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Features and Components of WordPress for Web Application Developers

WordPress has hundreds of built-in components that can use easily to build web applications. Be it security, database access and mapping; URL rewriting, mapping or routing; caching; AJAX, polling; WebSockets, Options Configuration; web services, microservices or REST API; or be it something else not quite heard of – WordPress either has components for that or has way outs to build one.

From the architectural point of view, WordPress isn’t comparable to other web application frameworks like Laravel, CodeIgniter, Drupal, Joomla, dJango, expressJS, beeGo or alike. From the operational point of view, WordPress brings you the same result with different tricks.

Application Programming Interface (API)

WordPress is rich in procedural APIs and Classes. In fact, WordPress has far more APIs than required by ordinary websites and blogs. Fortunately, this can well be harnessed in web application development.


Caching is a website performance optimization mechanism. WordPress supports both persistent and non-persistent types of cache. Non-persistent caching is provided by WordPress cache object. Persistent caching is provided by Transient API.

Need for Speed isn’t a game, it’s a reality. We all like speed. Websites slow or sluggish in performance, risk losing visitors, loyal customers, and more importantly, lose rank in SERPs (Search Engine Result Pages). WordPress has Transient API to take advantage of caching features. If that’s not enough, you’ve got production ready, industry standard caching server plugins like redis and memcached.

WordPress is designed to work at its peak performance without third party caching plugins at all. However, when you need more speed, that approach is quite enough, rather turn to cache plugins.

Aside the data cache plugins, WordPress is aware of HTTP Response caching mechanism. Further, as always, you can install HTTP Response Caching Plugins at your disposal any moment you think of it.

Classes and Methods

Excluding internal functions, WordPress has more than 400 public Classes that you can use in your web application. These Classes exposes nearly 4,000 Methods. …

Dashboard Customization / Programmability

WordPress features many API functions and Classes to customize the default dashboard. Web application developers use these APIs to remove default content oriented administrative pages and widgets and add their own web application specific administrative pages and widgets to let the administrators and project managers manage the application.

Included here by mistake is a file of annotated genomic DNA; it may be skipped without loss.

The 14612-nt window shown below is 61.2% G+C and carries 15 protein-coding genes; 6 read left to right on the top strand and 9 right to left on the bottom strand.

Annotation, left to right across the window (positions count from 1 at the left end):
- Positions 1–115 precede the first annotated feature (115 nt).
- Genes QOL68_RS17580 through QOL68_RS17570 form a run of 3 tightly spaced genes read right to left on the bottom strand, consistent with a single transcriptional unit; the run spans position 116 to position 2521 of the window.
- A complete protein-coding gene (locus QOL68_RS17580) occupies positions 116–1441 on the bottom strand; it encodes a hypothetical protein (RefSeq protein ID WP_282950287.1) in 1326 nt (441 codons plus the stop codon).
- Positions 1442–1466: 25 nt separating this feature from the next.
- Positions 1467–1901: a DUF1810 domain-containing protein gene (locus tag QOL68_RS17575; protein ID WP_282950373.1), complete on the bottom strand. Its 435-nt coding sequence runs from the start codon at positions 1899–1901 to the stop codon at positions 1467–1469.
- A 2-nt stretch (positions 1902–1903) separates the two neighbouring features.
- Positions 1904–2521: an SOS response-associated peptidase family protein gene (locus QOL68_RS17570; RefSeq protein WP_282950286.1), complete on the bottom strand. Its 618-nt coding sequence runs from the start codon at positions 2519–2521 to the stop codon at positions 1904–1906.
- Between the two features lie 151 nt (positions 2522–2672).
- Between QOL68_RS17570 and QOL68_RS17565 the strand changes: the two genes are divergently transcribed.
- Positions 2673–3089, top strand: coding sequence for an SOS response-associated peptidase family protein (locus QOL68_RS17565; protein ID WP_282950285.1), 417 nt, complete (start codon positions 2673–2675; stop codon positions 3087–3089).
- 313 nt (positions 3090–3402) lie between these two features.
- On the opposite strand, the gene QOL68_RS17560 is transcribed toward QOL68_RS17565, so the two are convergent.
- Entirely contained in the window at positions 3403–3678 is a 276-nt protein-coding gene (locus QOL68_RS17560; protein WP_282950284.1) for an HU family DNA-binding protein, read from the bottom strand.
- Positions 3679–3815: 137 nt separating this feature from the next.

Database Management

Database management tightly coupled in WordPress. WordPress runs on a predefined set of MySQL tables optimized for content management, site management and user management. While this is quite adequate for most of the CMS web applications like blogs and websites, web application demands its own way of database management. For example, ecommerce web applications developed with WooCommerce and other ecommerce plugins, create and manage their own tables.

When you’re onto developing a custom web application with WordPress, you’ll eventually come up in the turn of creating and managing your own tables. Fortunately, no matter where and how you create tables in default WordPress database designated for the application, WordPress lets you handle the tables programmatically like other built-in tables. When you need, top notch control over your tables, you can use PHP functions to directly manipulate your tables.


By virtue, WP_Query is the standard way of interacting with underlying MySQL database of WordPress application. It is used to save and restore posts, pages, taxonomies, custom post types and custom fields. WP_Query allows you to search by categories, topics, tags, fields, date, status, author or any other taxonomies.

Internally, WP_Query makes use of SQL SELECT command. If you need better control over your database which might have your own custom tables, you can omit WP_Query and write direct SQL statements, even STORED PROCEDURES to save and restore data from one or many tables – joined or dispersed.

In addition to WP_Query, WP_User_Query is often used to manipulate user’s table.

Database Queries

WordPress is a database dependent platform. All WordPress applications interact with database in one way or another. WordPress is versatile enough in managing database tables.

Data Operations

A logged in user is expected to save or retrieve data with the system. Data needs to be validated, verified and sanitized to prevent malfunctions of any kind – intentional or unintentional. WordPress has built in components for data validation, verification and sanitization. This help us preventing malicious information or code not being stored into the system.